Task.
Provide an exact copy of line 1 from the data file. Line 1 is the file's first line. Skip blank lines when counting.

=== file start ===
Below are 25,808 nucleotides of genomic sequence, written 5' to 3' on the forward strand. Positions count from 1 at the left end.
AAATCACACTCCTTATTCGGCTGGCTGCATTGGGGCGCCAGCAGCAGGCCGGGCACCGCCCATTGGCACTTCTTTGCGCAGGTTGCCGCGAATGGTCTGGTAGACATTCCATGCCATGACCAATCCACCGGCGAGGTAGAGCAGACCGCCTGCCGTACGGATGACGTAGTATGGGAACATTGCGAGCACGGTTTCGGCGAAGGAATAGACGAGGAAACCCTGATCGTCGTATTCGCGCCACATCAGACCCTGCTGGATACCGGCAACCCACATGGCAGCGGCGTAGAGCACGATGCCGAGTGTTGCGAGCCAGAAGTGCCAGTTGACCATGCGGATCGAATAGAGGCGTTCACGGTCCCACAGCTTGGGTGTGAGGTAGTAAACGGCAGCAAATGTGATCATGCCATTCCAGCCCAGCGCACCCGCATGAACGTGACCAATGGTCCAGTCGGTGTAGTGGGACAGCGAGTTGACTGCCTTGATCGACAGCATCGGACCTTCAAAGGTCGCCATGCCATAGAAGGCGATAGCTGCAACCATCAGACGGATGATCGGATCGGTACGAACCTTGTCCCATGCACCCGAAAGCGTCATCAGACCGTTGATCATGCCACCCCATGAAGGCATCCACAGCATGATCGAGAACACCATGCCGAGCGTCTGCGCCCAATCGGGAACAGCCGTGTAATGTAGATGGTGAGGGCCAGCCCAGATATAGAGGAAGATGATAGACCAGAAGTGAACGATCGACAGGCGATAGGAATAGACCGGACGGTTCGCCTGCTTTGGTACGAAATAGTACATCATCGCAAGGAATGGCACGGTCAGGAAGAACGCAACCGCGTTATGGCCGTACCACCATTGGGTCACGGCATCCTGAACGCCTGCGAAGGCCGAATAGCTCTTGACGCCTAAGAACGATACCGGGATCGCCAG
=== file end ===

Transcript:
Below are 25,808 nucleotides of genomic sequence, written 5' to 3' on the forward strand. Positions count from 1 at the left end.